In the instant case, however, we must address the threshold question of whether the superior court's review of the State Board's action was a matter of “administrative mandamus” governed by Code of Civil Procedure section 1094.5 at all, or whether instead it was governed by the principles of “ordinary mandamus.”   Like the trial court, we conclude that the instant case was a matter requiring review under the principles of ordinary mandamus.

This court made it clear in Court House Plaza Co. v. City of Palo Alto (1981) 117 Cal.App.3d 871, 173 Cal.Rptr. 161, that “․ administrative mandamus review of actions by administrative agencies is limited to those instances in which a hearing is required by law before the administrative agency.”  (Id., at pp. 879–880, 173 Cal.Rptr. 161, original emphasis.)   We explained that “[i]t is the facts adduced at that hearing and the findings made thereon which are the subject of judicial review under administrative mandamus.”  (Id., at p. 880, 173 Cal.Rptr. 161.)   In Court House, although the administrative agency had in fact held a hearing, it was not required by law to do so, and therefore we concluded that the agency's action was reviewable not under administrative mandamus but rather “under the rules applicable to traditional mandamus pursuant to Code of Civil Procedure section 1085.”   (Ibid.)

The same reasoning governs this case.   The State Board decided on its own motion to review the decision by the Regional Board not to modify the zone of prohibition.   While Water Code section 13245 does require a hearing before the State Board may revise a water quality control plan, the State Board's action in the instant case was not to revise a plan.   Rather, it was a review of the Regional Board's decision not to consider changing its basin plan.   Although the Board did hold a hearing in order to do this, it was not required by law to do so.   Rather, it decided to do so “[b]ecause of the importance of this issue to the future of waste disposal in the area․”  (State Board Order No. WQ/79–31.)   Therefore, its action is not reviewable under Code of Civil Procedure section 1094.5.

 Nor was Marina entitled to the superior court's independent judgment on the basis that the Board's action was “adjudicatory” rather than “quasi-legislative.”   The Board's action was not adjudicatory.   It was not making a decision about an individual's rights, involving the application of a rule or law to an existing set of facts as, for example, would occur in the denial or granting of an application for a variance, or a use permit.  (See Davis v. California Coastal Zone Conservation Com. (1976) 57 Cal.App.3d 700, 706, 129 Cal.Rptr. 417;  Horn v. County of Ventura (1979) 24 Cal.3d 605, 613, 156 Cal.Rptr. 718, 596 P.2d 1134;  Strumsky v. San Diego County Employees Retirement Assn. (1974) 11 Cal.3d 28, 34–35, fn. 2, 112 Cal.Rptr. 805, 520 P.2d 29.)   Rather, to paraphrase the Davis court, it was acting in furtherance of its “planning function [entailing] the formulation of rules, by way of planning for future uses [of the state's water resources].”  (Davis, supra, 57 Cal.App.3d at p. 706, 129 Cal.Rptr. 417;  see also 5 Witkin, Cal.Procedure (2d ed. 1971) Extraordinary Writs, § 215, pp. 3971–3972.)   Therefore the Board's action was entitled to be upheld unless it was “arbitrary, capricious, or lacking in evidentiary support.”  (California Hotel and Motel Assn. v. Industrial Welfare Com. (1979) 25 Cal.3d 200, 212, 157 Cal.Rptr. 840, 599 P.2d 31.)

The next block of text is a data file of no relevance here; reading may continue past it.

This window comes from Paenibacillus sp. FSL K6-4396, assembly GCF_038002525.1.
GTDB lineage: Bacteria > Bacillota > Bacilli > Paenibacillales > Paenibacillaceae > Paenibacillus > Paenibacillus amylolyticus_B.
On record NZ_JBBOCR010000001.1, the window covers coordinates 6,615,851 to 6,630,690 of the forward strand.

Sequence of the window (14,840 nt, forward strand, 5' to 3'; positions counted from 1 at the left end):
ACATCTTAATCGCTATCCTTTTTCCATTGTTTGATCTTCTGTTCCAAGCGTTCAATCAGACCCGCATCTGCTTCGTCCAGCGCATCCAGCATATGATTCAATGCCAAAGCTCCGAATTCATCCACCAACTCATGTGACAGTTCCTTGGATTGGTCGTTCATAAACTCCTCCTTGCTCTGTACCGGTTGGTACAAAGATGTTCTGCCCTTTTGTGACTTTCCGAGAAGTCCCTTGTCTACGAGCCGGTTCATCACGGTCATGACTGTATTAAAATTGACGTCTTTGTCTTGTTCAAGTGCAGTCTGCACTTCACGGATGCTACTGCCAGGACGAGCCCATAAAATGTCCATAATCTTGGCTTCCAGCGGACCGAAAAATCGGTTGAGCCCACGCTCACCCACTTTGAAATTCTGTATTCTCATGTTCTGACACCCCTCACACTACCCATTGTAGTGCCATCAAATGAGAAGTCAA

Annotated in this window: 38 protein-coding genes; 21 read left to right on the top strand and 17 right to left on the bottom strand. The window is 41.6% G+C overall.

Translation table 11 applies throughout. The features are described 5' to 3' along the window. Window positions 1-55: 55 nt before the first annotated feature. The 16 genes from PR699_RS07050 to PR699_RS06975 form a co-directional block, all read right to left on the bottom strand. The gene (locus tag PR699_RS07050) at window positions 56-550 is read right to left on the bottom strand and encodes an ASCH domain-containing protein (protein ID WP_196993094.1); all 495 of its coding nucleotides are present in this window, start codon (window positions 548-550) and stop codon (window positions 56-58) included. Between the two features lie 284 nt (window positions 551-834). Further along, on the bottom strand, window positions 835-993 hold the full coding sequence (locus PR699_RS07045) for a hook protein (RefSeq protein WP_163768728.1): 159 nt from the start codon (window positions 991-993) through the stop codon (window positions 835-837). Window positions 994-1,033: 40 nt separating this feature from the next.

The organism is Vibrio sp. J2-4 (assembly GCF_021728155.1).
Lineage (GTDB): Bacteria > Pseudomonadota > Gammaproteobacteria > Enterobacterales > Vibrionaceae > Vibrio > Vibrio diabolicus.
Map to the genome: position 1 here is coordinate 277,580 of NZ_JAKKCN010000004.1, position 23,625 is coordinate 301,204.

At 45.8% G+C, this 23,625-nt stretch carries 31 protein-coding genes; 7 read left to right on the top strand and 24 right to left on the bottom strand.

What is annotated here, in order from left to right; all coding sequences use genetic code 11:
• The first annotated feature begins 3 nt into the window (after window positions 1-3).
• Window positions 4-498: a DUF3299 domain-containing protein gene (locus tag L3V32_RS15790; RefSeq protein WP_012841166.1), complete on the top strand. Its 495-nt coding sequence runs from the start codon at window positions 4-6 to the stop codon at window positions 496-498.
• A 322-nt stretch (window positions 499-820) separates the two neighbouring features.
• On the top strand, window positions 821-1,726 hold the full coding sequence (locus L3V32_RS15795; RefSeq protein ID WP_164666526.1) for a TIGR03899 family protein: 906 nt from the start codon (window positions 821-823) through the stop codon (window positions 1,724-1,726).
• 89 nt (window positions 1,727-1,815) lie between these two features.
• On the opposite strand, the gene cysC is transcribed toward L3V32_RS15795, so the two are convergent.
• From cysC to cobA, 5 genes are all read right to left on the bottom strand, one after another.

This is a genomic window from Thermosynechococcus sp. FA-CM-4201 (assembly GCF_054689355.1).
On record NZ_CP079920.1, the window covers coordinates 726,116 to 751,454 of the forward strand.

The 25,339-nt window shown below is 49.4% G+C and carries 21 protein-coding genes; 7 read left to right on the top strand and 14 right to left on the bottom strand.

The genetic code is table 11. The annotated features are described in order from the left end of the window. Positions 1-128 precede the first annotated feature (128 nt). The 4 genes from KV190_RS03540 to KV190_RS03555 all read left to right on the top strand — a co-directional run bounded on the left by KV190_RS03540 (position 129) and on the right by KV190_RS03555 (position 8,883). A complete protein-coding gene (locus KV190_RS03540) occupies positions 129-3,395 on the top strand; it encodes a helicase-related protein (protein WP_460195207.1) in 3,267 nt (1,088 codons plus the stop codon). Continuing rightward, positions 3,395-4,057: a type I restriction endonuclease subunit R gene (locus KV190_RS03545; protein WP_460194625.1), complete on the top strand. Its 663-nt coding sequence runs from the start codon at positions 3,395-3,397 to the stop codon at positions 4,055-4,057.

3. Failure to allege prejudice.

 It is a basic general principle of California law that the court will not presume prejudice even if error is shown.  (Code of Civ.Proc., § 475.)   “The burden is on the appellant, not alone to show error, but to show injury from the error.”  (6 Witkin, Cal.Procedure (2d ed. 1971) Appeal, § 291, p. 4277, original emphasis.)

 Appellant has argued at some length that it was entitled to review by the superior court's independent judgment.   But it has not alleged anywhere that had this standard of review been applied, there would have been a different result.   Thus, even if appellant could establish that the wrong standard of review was used, it has not established a justification for reversal.

Most significantly we note that, although the trial court concluded that only an “arbitrary and capricious” test was necessary, it nevertheless found that the State Board's action was supported “by the weight of the evidence.”   Thus it appears that the trial court actually may well have applied the highest standard of review.